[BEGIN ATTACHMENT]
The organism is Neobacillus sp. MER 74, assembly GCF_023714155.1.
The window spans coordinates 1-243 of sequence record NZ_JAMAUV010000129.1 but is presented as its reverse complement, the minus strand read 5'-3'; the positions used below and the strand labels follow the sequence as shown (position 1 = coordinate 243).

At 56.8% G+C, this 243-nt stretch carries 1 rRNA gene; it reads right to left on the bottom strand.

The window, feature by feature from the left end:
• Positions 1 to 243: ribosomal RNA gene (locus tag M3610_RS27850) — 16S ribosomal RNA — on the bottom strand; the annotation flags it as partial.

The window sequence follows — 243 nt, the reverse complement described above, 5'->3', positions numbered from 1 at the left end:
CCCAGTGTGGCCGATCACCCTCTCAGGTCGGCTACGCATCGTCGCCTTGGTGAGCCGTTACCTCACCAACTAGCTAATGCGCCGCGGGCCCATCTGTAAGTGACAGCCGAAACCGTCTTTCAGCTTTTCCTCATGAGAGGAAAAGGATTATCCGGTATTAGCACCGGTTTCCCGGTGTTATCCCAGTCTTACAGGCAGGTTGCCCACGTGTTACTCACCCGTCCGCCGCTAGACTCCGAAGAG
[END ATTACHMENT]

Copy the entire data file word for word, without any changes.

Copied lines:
The organism is Neobacillus sp. MER 74, assembly GCF_023714155.1.
The window spans coordinates 1-243 of sequence record NZ_JAMAUV010000129.1 but is presented as its reverse complement, the minus strand read 5'-3'; the positions used below and the strand labels follow the sequence as shown (position 1 = coordinate 243).

At 56.8% G+C, this 243-nt stretch carries 1 rRNA gene; it reads right to left on the bottom strand.

The window, feature by feature from the left end:
• Positions 1 to 243: ribosomal RNA gene (locus tag M3610_RS27850) — 16S ribosomal RNA — on the bottom strand; the annotation flags it as partial.

The window sequence follows — 243 nt, the reverse complement described above, 5'->3', positions numbered from 1 at the left end:
CCCAGTGTGGCCGATCACCCTCTCAGGTCGGCTACGCATCGTCGCCTTGGTGAGCCGTTACCTCACCAACTAGCTAATGCGCCGCGGGCCCATCTGTAAGTGACAGCCGAAACCGTCTTTCAGCTTTTCCTCATGAGAGGAAAAGGATTATCCGGTATTAGCACCGGTTTCCCGGTGTTATCCCAGTCTTACAGGCAGGTTGCCCACGTGTTACTCACCCGTCCGCCGCTAGACTCCGAAGAG